Book your consultation TODAY! 020 8987 9977

Appointment Enquiries

« Return to News list

Periodontal disease and its links with general health

Posted by Default Admin on 5 September 2014 | 0 Comments

Many people are unaware of the fact that most of us have some form of gum disease, and that it is the major cause of tooth loss in adults. However, the rate at which the diseasedevelops varies for each person and can be slowed down to a rate that should allow you to preserve and keep most of your teeth for life.

What is periodontal disease?

Periodontal disease is advanced gum disease, which occurs when gum disease (gingivitis) is left untreated.

Inflammation around the tooth causes the gums to pull away from the teeth, forming spaces called pockets,which become infected.

The body’s immune system fights the bacteria as the plaque spreads and grows below the gum line. Bacterial toxins and the body’s natural response to infection start to break down the bone and connective tissue that hold teeth in place. If left untreated, the bones, gums, and tissue that support the teeth start to disintegrate. The teeth may eventually become loose and have to be removed and replaced with dentures or dental implants which can also be costly.

How does it affect your general health?

Recent studies suggest gum disease may contribute to or be a warning sign of potentially life threatening conditions such as the following:

  • Studies suggest that gingivitis may increase the risk of heart disease and stroke because of the high levels of bacteria found in infected areas of the mouth. As the level of periodontal disease increases, the risk of cardiovascular disease may increase with it.

 

  • People with diabetes often have some form of gum disease, which is likely to be caused by high blood glucose. People with diabetes are advised to take extra care when brushing and flossing to prevent the advancement of gum disease. Regular check-ups and cleanings with your dental hygienist are also recommended.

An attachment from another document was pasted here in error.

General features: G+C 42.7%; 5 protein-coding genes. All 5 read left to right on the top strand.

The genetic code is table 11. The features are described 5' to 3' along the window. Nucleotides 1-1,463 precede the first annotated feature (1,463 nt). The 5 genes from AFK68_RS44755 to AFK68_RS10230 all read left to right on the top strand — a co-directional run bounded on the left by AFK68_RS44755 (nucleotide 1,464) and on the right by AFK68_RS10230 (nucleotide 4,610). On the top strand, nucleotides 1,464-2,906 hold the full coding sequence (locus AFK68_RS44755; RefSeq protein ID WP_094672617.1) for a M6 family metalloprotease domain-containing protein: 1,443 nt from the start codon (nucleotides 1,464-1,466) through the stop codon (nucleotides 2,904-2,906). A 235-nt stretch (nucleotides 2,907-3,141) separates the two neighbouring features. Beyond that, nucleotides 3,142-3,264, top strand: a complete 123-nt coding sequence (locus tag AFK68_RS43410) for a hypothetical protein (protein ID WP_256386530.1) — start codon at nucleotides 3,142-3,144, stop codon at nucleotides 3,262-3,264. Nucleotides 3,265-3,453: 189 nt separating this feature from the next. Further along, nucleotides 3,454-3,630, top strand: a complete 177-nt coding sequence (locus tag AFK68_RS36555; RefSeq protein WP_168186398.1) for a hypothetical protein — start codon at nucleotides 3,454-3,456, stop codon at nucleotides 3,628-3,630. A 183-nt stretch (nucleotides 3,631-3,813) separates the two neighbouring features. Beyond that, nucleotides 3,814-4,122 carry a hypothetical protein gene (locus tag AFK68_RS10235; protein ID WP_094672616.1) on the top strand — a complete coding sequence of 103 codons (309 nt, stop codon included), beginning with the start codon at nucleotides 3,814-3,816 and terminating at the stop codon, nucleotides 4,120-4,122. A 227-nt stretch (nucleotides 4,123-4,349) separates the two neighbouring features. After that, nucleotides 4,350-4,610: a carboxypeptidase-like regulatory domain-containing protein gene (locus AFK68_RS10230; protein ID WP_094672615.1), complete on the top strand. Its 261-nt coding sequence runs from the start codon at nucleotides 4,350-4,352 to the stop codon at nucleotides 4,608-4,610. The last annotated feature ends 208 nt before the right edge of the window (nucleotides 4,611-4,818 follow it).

• Research in a study by Case Western Reserve University, suggests that people without any natural teeth are more likely to have chronic kidney disease than people with natural teeth. The disease affects blood pressure, potentially causing heart disease, contributes to kidney failure, and therefore affects bone health.

 

  • Studies also suggest that babies born before 37 weeks of gestation could face health complications. Research suggests that women with periodontal disease are three to five times more likely to have a baby born preterm compared to women without any form of gum disease.

 

Main causes of periodontal disease include:

  • Smoking is one of the most significant risk factors associated with the development of gum disease and can alsoprevent the chances of successful treatment for periodontal disease sufferers.
  • Many people may be unaware of this, but hormonal changes in girls and women can make gums more sensitive and make it easier for gingivitis to develop.
  • Research suggests thatdiabetes sufferers are at higher risk of developing infections, including gum disease.
  • Diseases like cancer or AIDS and their treatments can affect the health of gums
  • Medicines can cause abnormal overgrowth of the gum tissue; this can make it difficult to keep teeth and gums clean.
  • Genetics plays a huge part in gum disease as some people are more prone than others.

 

What can I do to prevent this?

Unfortunately, not everyone can prevent gum disease from happening; however, makinghealth and lifestyle changes should helpdecrease the risk, severity and speed of gum disease.

  • Stopping smoking
  • Reducing stress
  • Maintaining a well-balanced diet
  • Avoiding the clenching and grinding of teeth

 

Who can I talk to about it?

If you have poor general health or think that you may have the onset of gum disease, give the team a call or pop into the practice and we can advise you on the best treatment available for you. Alternatively you can call the Dental Health helpline on 0845 063 1188.


Post your comment

Comments

No one has commented on this page yet.

RSS feed for comments on this page | RSS feed for all comments